We headed back down to the cable car and on the way passed a section of the ancient aqueduct that brought water to Masada.

Following the inevitable trip through the gift shop (and a really good cup of coffee) we got back on the bus and headed for Qumran, just up the road.

On the way we skirted the Dead Sea. The white deposits at the waterline are salt crystals and minerals.

It was at Qumran in 1947 that a Bedouin goat herder accidentally stumbled on some of the Dead Sea Scrolls while looking for a lost goat. He found a cave and rather than simply climb down and enter it, he tossed a rock into it to see what happened. The sound he heard, like the rock hitting pottery, indicated there was something in the cave that probably didn't belong there. What he discovered was pottery containers that contained the scrolls.

The caves and part of the pottery, as well as the ruins of the village where the writers of the scrolls lived, are still there and preserved.

(Note the numerous caves on the hillside)

It's easier for me to allow you to read the following than to try to remember all of the information given about how the scrolls came to be. From

Ten additional caves were found in the hills around Qumran, caves that yielded several more scrolls, as well as thousands of fragments of scrolls: the remnants of approximately 800 manuscripts dating from approximately 200 B.C.E. to 68 C.E.

The manuscripts of the Qumran caves include early copies of biblical books in Hebrew and Aramaic, hymns, prayers, Jewish writings known as pseudepigrapha (because they are attributed to ancient biblical characters such as Enoch or the patriarchs), and texts that seem to represent the beliefs of a particular Jewish group that may have lived at the site of Qumran. Most scholars believe that the Qumran community was very similar to the Essenes, one of four Jewish "philosophies" described by Josephus, a first century C.E. Jewish historian.

From Qumran you can look across the Dead Sea to the hills of Jordan. Jordan was a little easier to see from here. But not much.

From Qumran we headed North to the Northwest "corner" of the Dead Sea where some of our group wanted to actually get in the water. The air temperature was about 75 and the water temperature was between 70 and 75 degrees. The bottom of the Dead Sea is made up of thick, mineral-filled mud that people smear on their skin for therapeutic purposes. (Selling Dead Sea mud and minerals is a multi-million dollar operation these days.) It cakes on your feet even when you're walking in the water.

But the water is so dense with salt and minerals that it supports the weight of a human body in such a way that you will float no matter what you do. There are warning signs all over the place that tell you not to drink or swallow the water, not to get it in your face or eyes, not to splash it on other people and not to swim on your stomach or try to go under. You can die from ingesting too much of it.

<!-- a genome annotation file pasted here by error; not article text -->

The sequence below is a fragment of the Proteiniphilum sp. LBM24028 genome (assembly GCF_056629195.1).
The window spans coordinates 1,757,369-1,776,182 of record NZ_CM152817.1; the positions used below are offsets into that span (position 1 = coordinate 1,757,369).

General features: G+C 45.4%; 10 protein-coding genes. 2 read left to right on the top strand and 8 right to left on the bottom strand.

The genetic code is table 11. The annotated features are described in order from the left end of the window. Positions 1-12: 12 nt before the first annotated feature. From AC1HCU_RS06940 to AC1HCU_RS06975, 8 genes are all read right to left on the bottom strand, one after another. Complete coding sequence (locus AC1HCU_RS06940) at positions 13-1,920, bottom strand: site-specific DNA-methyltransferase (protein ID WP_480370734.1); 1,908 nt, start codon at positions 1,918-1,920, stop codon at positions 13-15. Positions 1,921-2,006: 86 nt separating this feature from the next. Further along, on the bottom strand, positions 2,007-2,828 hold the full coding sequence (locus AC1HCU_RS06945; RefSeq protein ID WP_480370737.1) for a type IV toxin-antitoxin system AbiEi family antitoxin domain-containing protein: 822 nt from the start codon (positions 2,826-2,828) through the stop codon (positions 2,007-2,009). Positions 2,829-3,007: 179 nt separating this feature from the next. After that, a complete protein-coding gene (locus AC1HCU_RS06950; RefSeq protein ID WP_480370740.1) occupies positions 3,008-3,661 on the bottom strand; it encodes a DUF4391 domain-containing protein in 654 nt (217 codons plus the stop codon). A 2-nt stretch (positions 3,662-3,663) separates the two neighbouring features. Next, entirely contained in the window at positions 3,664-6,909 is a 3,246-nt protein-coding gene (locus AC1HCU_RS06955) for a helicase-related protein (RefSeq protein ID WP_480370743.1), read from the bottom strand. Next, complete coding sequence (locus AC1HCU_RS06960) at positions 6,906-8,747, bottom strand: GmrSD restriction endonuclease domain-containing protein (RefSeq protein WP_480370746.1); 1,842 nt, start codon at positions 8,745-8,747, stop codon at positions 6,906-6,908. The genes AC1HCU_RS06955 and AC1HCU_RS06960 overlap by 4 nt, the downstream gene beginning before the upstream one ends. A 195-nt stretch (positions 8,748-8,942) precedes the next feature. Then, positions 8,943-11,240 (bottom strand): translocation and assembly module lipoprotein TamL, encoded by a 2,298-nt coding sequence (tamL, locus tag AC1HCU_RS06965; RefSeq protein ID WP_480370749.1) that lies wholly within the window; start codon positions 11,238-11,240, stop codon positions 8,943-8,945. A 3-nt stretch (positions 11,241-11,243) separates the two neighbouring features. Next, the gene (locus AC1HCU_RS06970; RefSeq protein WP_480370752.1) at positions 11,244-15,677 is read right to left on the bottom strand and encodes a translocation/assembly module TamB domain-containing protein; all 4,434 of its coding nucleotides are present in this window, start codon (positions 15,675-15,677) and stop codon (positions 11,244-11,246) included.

Yet some in our group wanted to give it a try. As did many others at the beach that day.

The Sea is evaporating at an approximate rate of three feet per year. The Israelis use water from the Jordan River and the Jordanians have dammed a river that was an additional tributary to the Sea. Being 1200 feet below sea level, the lowest place on Earth, the weather is arid and dry, as in Death Valley here in the United States.

An old dock, behind us on the original shore, shows just how far the water level has dropped over the years.

It's a good 20 feet from the front of the dock to the ground and it drops another 10 feet or so before you get to the water.

There's little chance that the Dead Sea will dry up anytime soon as it is over 1200 feet deep at its deepest point. But the dry shores are getting larger and larger all the time.

There is an open air bar along the sidewalk that goes down to the water that rightfully boasts that it is "The Lowest Bar In The World." I couldn't help but wonder if Garth Brooks knows about it and has friends there...?

The public beach provides changing rooms and even rents swimsuits and towels to those who came unprepared. But I was already getting a cold and Arden wasn't much interested in getting all muddy. So we watched happily as the others frolicked.

Finally everyone was rinsed off, dried, changed and back on the bus. We had one more stop to make. Some of the adventurous members of the group wanted to ride a camel. There were a couple of places on the way back where Bedouins sold camel rides for $5 each. Several people decided to try it.

There were two camels at the place we stopped. Arden took one look at the older one, who seemed to be having trouble getting up and down, and said she didn't want to do it. She thought it was cruel to the animal.

So we watched as the others boarded the camels and rode around the parking lot. I must admit it was pretty funny at times.

At the end of another long but satisfying day we headed back to the hotel. As we were entering Jerusalem from the East our driver, David, turned on the stereo and played a recording of a yet another song I knew as a child. "The Holy City," otherwise knows as "Jerusalem, Jerusalem" is a song I heard in my church as a kid. I no longer remembered the verses but I still remembered the chorus. And being in that bus headed back into that city it brought tears to my eyes.

Last night I lay a-sleeping,
There came a dream so fair,
I stood in old Jerusalem,
Beside the Temple there.
I heard the children singing,
And ever as they sang,
Methought the voice of angels
From Heav'n in answer rang.
Methought the voice of angels
From Heav'n in answer rang.

Jerusalem, Jerusalem,
Lift up your gates and sing;
Hosanna in the highest,
Hosanna to your King.

As we pulled into the driveway in front of the hotel I looked out at the Western sky and saw this. I had to take a picture of it. What a great way for God to end a wonderful Sunday!

Next entry - The Church of the Holy Sepulchre and the Western (Wailing) Wall...